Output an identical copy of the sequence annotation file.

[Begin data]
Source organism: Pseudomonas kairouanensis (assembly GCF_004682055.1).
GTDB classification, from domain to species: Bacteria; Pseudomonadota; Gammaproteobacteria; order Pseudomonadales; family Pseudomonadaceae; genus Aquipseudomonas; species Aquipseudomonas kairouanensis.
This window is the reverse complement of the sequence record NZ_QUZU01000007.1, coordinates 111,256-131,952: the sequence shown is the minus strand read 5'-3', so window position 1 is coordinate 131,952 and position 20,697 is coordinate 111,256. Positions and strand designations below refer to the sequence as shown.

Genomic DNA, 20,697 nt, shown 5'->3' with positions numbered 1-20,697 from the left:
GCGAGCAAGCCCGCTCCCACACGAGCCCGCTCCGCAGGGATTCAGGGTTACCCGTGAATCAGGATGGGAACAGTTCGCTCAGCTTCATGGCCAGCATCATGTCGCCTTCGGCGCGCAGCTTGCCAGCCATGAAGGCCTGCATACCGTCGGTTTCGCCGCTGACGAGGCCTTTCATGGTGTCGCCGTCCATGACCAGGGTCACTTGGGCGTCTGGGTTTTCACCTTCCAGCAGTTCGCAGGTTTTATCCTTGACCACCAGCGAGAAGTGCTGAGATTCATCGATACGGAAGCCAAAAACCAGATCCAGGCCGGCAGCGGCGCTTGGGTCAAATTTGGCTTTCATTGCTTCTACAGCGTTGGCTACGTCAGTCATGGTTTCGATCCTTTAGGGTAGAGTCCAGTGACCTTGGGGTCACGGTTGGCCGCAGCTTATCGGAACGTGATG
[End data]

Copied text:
Source organism: Pseudomonas kairouanensis (assembly GCF_004682055.1).
GTDB classification, from domain to species: Bacteria; Pseudomonadota; Gammaproteobacteria; order Pseudomonadales; family Pseudomonadaceae; genus Aquipseudomonas; species Aquipseudomonas kairouanensis.
This window is the reverse complement of the sequence record NZ_QUZU01000007.1, coordinates 111,256-131,952: the sequence shown is the minus strand read 5'-3', so window position 1 is coordinate 131,952 and position 20,697 is coordinate 111,256. Positions and strand designations below refer to the sequence as shown.

Genomic DNA, 20,697 nt, shown 5'->3' with positions numbered 1-20,697 from the left:
GCGAGCAAGCCCGCTCCCACACGAGCCCGCTCCGCAGGGATTCAGGGTTACCCGTGAATCAGGATGGGAACAGTTCGCTCAGCTTCATGGCCAGCATCATGTCGCCTTCGGCGCGCAGCTTGCCAGCCATGAAGGCCTGCATACCGTCGGTTTCGCCGCTGACGAGGCCTTTCATGGTGTCGCCGTCCATGACCAGGGTCACTTGGGCGTCTGGGTTTTCACCTTCCAGCAGTTCGCAGGTTTTATCCTTGACCACCAGCGAGAAGTGCTGAGATTCATCGATACGGAAGCCAAAAACCAGATCCAGGCCGGCAGCGGCGCTTGGGTCAAATTTGGCTTTCATTGCTTCTACAGCGTTGGCTACGTCAGTCATGGTTTCGATCCTTTAGGGTAGAGTCCAGTGACCTTGGGGTCACGGTTGGCCGCAGCTTATCGGAACGTGATG